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FUBAR

FUBAR: Suddenly

Bottled sunlight

by Michael Betzold

From the June, 2005 issue

Suddenly is an appropriate name for FUBAR's debut CD only in this sense: You're waiting around a long time for someone you expect. You give up hope. And then your visitor shows up, suddenly.

Or maybe the title is meant to be ironic. For those of us who've been hearing FUBAR in its sporadic local performances for years, band organizer Randy Tessier's continued assurances that the group would soon release a CD began to sound like a running gag.

A better title would have been At Last. But then you would have expected to hear Sophia Hanifi soulfully crooning the Etta James ballad of that name. Alas, that's one of many excellent FUBAR covers missing from Suddenly (along with favorites from Jackie Wilson and the Byrds).

However, you can't blame a group this talented for using ten of the disc's generous seventeen tracks on original material - especially not when those selections include Hanifi's soul-searching anthem "The Great Divide," guitar genius Tessier's lovesick rocker "Resignation," and keyboardist Andy Adamson's rousing, optimistic "You and I."

I can't complain. After all, while FUBAR covers one Bob Dylan ("It's All Over Now, Baby Blue"), one Carole King / Gerry Goffin (the tart "Oh No Not My Baby"), and one Ray Davies ("Dead End Street"), FUBAR finds room for two tunes by Love, the great obscure 1960s group whose work I admire and whose challenging songs are rarely attempted.

In fact, Suddenly leads off with Love front man Arthur Lee's frenzied "A House Is Not a Hotel," an apocalyptic love song that calls paranoid attention to the color of bathwater, among other omens. It's a brilliant start, with Hanifi belting out the half-crazed lyrics and the band at full tilt. But four songs later, Love's haunting "Alone Again Or" is slowed from a defiant love-power anthem into something closer to a jazzy Spanish ballad. It's one of several tunes that sacrifice some of FUBAR's potent spontaneity for studio polish.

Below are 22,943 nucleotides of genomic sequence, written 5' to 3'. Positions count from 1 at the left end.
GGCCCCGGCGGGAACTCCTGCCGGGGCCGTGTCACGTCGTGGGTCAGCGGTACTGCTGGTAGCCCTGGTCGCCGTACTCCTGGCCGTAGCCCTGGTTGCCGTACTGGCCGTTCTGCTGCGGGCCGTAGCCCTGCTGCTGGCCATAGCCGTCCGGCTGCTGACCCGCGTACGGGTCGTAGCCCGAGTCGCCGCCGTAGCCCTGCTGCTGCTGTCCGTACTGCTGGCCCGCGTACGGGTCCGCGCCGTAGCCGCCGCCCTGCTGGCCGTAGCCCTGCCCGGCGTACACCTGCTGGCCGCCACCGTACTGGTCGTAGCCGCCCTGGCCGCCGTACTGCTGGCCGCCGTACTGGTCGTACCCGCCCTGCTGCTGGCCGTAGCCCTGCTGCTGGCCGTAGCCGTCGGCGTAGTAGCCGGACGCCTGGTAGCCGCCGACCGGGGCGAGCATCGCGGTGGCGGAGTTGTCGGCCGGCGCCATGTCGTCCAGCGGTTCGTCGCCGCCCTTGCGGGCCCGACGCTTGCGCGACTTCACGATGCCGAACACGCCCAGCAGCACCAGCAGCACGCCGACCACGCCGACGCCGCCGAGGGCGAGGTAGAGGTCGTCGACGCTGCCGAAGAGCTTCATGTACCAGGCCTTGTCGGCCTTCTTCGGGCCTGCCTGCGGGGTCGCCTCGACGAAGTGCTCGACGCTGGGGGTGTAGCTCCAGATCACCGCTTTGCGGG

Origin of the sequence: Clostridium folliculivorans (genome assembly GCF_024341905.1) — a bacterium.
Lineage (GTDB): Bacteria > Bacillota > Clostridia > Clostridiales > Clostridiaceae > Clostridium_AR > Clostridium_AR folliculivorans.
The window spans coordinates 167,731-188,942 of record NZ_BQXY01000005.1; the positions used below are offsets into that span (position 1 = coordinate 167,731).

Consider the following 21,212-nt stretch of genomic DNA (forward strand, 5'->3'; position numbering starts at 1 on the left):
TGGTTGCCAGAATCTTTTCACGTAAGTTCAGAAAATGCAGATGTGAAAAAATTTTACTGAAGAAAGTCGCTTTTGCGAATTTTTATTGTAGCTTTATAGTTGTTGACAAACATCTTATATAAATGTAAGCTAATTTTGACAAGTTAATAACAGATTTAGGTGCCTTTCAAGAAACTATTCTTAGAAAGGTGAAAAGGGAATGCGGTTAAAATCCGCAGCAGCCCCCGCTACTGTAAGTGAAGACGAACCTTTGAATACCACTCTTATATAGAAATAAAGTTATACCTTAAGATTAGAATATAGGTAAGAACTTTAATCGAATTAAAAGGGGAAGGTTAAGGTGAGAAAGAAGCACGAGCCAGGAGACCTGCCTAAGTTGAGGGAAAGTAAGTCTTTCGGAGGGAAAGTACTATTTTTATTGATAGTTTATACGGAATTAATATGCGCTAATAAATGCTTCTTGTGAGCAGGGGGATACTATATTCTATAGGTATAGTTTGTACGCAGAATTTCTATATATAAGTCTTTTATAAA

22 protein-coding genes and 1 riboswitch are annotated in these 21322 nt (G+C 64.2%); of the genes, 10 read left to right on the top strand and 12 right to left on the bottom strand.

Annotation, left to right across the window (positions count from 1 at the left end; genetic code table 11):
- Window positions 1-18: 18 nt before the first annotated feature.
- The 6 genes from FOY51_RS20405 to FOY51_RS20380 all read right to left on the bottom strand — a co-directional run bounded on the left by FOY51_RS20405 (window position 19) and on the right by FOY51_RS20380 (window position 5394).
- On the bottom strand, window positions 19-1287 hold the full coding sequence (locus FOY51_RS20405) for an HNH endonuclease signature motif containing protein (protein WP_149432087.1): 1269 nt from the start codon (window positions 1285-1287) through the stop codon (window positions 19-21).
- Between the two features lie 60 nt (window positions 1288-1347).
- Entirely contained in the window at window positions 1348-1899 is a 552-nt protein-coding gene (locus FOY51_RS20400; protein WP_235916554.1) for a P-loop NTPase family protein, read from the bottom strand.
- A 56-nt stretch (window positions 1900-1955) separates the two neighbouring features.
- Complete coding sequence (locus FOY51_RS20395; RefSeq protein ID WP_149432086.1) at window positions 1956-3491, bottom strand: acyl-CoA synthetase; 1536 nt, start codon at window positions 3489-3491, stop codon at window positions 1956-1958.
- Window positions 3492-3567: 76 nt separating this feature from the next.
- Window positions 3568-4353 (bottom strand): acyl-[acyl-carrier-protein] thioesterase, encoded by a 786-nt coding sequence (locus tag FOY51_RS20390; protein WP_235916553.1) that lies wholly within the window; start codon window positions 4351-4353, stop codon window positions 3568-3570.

Throughout

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this highly listenable CD, production values are impeccable, and it's obvious the group labored long and hard to get everything right. That couldn't have been easy, given that band members have other gigs both workaday and musical (Tessier with George Bedard and the Kingpins, notably), and FUBAR is truly a labor of love.

Fortunately, Hanifi's sassy, sour-sweet voice is front and center, not always the case in live performances in cramped venues. With the surging power of bassist Oni Werth's licks, the honky-tonk hijinks of Adamson's keyboards, the brassy calls of Dave Cavender's trumpet, and the driving beat of Jim Carey's drums - not to mention Tessier's wild-man guitar solos - FUBAR is a group that needs room to roam.

The multifaceted musicianship of this wide-ranging group makes it seem one step away from stardom - or breakup. It's potentially intoxicating, and first-time listeners might fall in love with this CD. To this FUBAR groupie, though, the band feels a bit hemmed in, toned down, and smoothed out in the studio. Capturing the spontaneity of live FUBAR performances is like bottling sunlight. I think FUBAR continues to underestimate its possibilities, and with one CD finally, suddenly under its belt, I look forward to seeing the group break loose to explore even wilder terrain.

FUBAR celebrates the release of Suddenly at the Firefly Club on Saturday, June 11.     (end of article)

[Originally published in June, 2005.]

 


 
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